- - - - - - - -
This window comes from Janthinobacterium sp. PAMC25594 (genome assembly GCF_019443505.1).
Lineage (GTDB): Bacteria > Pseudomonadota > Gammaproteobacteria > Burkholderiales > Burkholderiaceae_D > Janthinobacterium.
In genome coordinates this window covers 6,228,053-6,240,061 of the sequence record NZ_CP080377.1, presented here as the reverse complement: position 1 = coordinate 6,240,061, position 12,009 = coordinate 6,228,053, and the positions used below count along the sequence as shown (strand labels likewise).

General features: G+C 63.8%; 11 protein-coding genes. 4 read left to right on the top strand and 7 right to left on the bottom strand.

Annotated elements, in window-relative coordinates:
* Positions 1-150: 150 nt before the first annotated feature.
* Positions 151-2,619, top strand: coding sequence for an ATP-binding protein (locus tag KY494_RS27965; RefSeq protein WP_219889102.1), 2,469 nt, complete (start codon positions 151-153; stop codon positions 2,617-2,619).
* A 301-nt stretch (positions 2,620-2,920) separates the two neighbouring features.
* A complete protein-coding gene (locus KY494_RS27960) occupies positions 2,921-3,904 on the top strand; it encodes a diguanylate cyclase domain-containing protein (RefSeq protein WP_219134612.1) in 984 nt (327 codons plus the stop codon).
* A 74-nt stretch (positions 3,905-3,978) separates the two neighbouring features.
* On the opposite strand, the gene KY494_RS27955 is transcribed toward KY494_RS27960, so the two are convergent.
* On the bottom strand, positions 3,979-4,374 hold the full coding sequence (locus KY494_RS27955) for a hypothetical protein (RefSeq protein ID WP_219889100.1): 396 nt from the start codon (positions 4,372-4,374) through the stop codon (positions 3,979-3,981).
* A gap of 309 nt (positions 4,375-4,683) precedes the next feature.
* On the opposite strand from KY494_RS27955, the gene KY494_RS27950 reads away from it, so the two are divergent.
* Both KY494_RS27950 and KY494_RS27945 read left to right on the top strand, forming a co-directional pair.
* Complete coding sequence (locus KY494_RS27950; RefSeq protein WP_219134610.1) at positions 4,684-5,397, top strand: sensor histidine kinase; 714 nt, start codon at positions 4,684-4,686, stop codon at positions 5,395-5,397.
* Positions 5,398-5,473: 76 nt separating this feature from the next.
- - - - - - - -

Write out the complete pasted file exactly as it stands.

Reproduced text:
This window comes from Janthinobacterium sp. PAMC25594 (genome assembly GCF_019443505.1).
Lineage (GTDB): Bacteria > Pseudomonadota > Gammaproteobacteria > Burkholderiales > Burkholderiaceae_D > Janthinobacterium.
In genome coordinates this window covers 6,228,053-6,240,061 of the sequence record NZ_CP080377.1, presented here as the reverse complement: position 1 = coordinate 6,240,061, position 12,009 = coordinate 6,228,053, and the positions used below count along the sequence as shown (strand labels likewise).

General features: G+C 63.8%; 11 protein-coding genes. 4 read left to right on the top strand and 7 right to left on the bottom strand.

Annotated elements, in window-relative coordinates:
* Positions 1-150: 150 nt before the first annotated feature.
* Positions 151-2,619, top strand: coding sequence for an ATP-binding protein (locus tag KY494_RS27965; RefSeq protein WP_219889102.1), 2,469 nt, complete (start codon positions 151-153; stop codon positions 2,617-2,619).
* A 301-nt stretch (positions 2,620-2,920) separates the two neighbouring features.
* A complete protein-coding gene (locus KY494_RS27960) occupies positions 2,921-3,904 on the top strand; it encodes a diguanylate cyclase domain-containing protein (RefSeq protein WP_219134612.1) in 984 nt (327 codons plus the stop codon).
* A 74-nt stretch (positions 3,905-3,978) separates the two neighbouring features.
* On the opposite strand, the gene KY494_RS27955 is transcribed toward KY494_RS27960, so the two are convergent.
* On the bottom strand, positions 3,979-4,374 hold the full coding sequence (locus KY494_RS27955) for a hypothetical protein (RefSeq protein ID WP_219889100.1): 396 nt from the start codon (positions 4,372-4,374) through the stop codon (positions 3,979-3,981).
* A gap of 309 nt (positions 4,375-4,683) precedes the next feature.
* On the opposite strand from KY494_RS27955, the gene KY494_RS27950 reads away from it, so the two are divergent.
* Both KY494_RS27950 and KY494_RS27945 read left to right on the top strand, forming a co-directional pair.
* Complete coding sequence (locus KY494_RS27950; RefSeq protein WP_219134610.1) at positions 4,684-5,397, top strand: sensor histidine kinase; 714 nt, start codon at positions 4,684-4,686, stop codon at positions 5,395-5,397.
* Positions 5,398-5,473: 76 nt separating this feature from the next.